Tesla CEO Elon Musk appears to be open to the idea that the blocky, sci-fi looking Cybertruck might not light the pickup truck market on fire.
Driving the news: Musk, in an interview with Automotive News, said building a more conventional-looking pickup is a "fallback strategy" if things don't work out for the Cybertruck that's slated to begin production next year.
A new post from UC Berkeley's Energy Institute at Haas looks broadly at Joe Biden's revised climate plan, including the goal of achieving 100% carbon-free U.S. power by 2035.
The intrigue: Flashback for a moment to a June study co-authored by Berkeley analysts that found a cost-effective case for achieving 90% power sector decarbonization by 2035. But, what about the remaining 10%?
A substantial number of low-income households are having difficulty paying their energy bills during the COVID-19 pandemic — with families of color and those with young children especially hard hit, according to recent Indiana University research.
The big picture: YouGov conducted a survey of 2,381 respondents from low-income households in May (overall margin of error is about 2%) and found that 13% had been unable to pay an energy bill during the prior month.
BP posted a $6.7 billion second-quarter loss and cut its dividend in half Tuesday while unveiling accelerated steps to transition its portfolio toward low-carbon sources.
Why it matters: The announcement adds new targets and details to its February vow to become a "net-zero" emissions company by mid-century.
President Trump told reporters on Monday that he had fired Tennessee Valley Authority (TVA) chair Skip Thompson after signing an executive order that targeted the federally owned company for outsourcing jobs to foreign countries.
Why it matters: TVA generates electricity and provides flood control and electricity generation for a region that covers most of Tennessee as well as sections of Mississippi, Kentucky, Alabama, Georgia, Virginia and North Carolina, AP reports.
A massive wildfire that prompted mandatory evacuations in Southern California over the weekend burned 26,450 acres and was 5% contained by Monday afternoon, the California Department of Forestry and Fire Protection said.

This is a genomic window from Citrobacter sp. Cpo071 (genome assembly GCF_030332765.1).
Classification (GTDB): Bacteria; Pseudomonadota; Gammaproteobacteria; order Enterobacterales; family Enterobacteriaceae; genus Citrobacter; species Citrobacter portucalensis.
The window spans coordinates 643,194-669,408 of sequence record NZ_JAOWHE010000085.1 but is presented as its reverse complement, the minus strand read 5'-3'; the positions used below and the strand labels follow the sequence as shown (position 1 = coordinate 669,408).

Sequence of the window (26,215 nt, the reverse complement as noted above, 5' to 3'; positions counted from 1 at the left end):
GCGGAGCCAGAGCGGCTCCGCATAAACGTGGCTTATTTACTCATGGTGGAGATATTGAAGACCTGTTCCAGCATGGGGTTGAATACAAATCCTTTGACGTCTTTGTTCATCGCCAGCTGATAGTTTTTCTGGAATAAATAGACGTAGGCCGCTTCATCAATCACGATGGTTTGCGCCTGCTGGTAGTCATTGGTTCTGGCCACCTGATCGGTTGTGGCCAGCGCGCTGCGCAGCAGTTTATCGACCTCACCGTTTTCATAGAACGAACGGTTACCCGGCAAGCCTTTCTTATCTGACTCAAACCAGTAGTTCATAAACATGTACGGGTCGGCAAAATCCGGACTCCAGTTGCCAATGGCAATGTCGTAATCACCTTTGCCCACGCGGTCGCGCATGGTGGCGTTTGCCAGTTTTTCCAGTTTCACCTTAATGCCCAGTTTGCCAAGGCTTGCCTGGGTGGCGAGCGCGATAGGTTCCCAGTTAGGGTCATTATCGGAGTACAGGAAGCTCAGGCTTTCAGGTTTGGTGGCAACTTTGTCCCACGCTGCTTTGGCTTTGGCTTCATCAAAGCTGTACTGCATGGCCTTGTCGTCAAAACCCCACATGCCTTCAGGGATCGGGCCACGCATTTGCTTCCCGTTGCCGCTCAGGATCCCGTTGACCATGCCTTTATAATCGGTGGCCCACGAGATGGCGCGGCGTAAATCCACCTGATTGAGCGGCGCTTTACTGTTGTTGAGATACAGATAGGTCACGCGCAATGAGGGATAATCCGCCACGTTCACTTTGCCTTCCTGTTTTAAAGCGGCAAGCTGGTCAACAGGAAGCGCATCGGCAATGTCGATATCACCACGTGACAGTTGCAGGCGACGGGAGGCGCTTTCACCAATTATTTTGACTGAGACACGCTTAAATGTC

The big picture: As California remains an epicenter of the coronavirus pandemic in the U.S., some 15 separate fires are raging across the state. About 7,800 people were under evacuation orders from the Apple Fire, about 75 miles east of Los Angeles, as hundreds of firefighters battled the blaze. CalFire said Monday that a malfunction involving a "diesel-fueled vehicle emitting burning carbon from the exhaust system" started the Apple Fire.
On Thursday night, General Motors' luxury Cadillac unit will unveil the Lyriq, a crossover that marks Cadillac's first foray into all-electric models.
Why it matters: The stakes are high because GM is putting Cadillac at the forefront of its expanding push into electric vehicles.
The global amount of coal-fired power generating capacity fell slightly in the first half of 2020 as plant closures outpaced additions, per new data Monday from the group Global Energy Monitor.
Why it matters: It's the first half-year decline on record, Christine Shearer, the group's coal program director, writes in Carbon Brief. Coal-fired power plants are a huge source of global CO2 emissions.
Lordstown Motors is about to become the latest electric vehicle startup to go public via purchase by a special purpose acquisition company (SPAC), the transaction structure that's fast becoming an alternative to IPOs.
The state of play: Lordstown, which plans to build a pickup truck at a former GM plant in Ohio, on Monday announced a merger agreement with DiamondPeak Holdings. The deal will provide $675 million in proceeds to help fund production of the Endurance, a model Lordstown hopes to launch in 2021 aimed largely at the commercial fleet market.
Refining giant Marathon Petroleum Corp. announced late Sunday that it's selling its Speedway retail gasoline stations and convenience stores to 7-Eleven, Inc. in a $21 billion cash deal.
Why it matters: It's the year's biggest energy deal thus far, the Wall Street Journal notes.
The Trump administration recently touted its approval of America’s first terminal on the West Coast to export liquefied natural gas. There’s just one problem: It probably won’t be built.
Why it matters: The project in southern Oregon faces political and business hurdles serious enough that those who are following it say it will be shelved. Its problems embody the struggles facing a once-promising sector that's now struggling under the weight of the pandemic and more.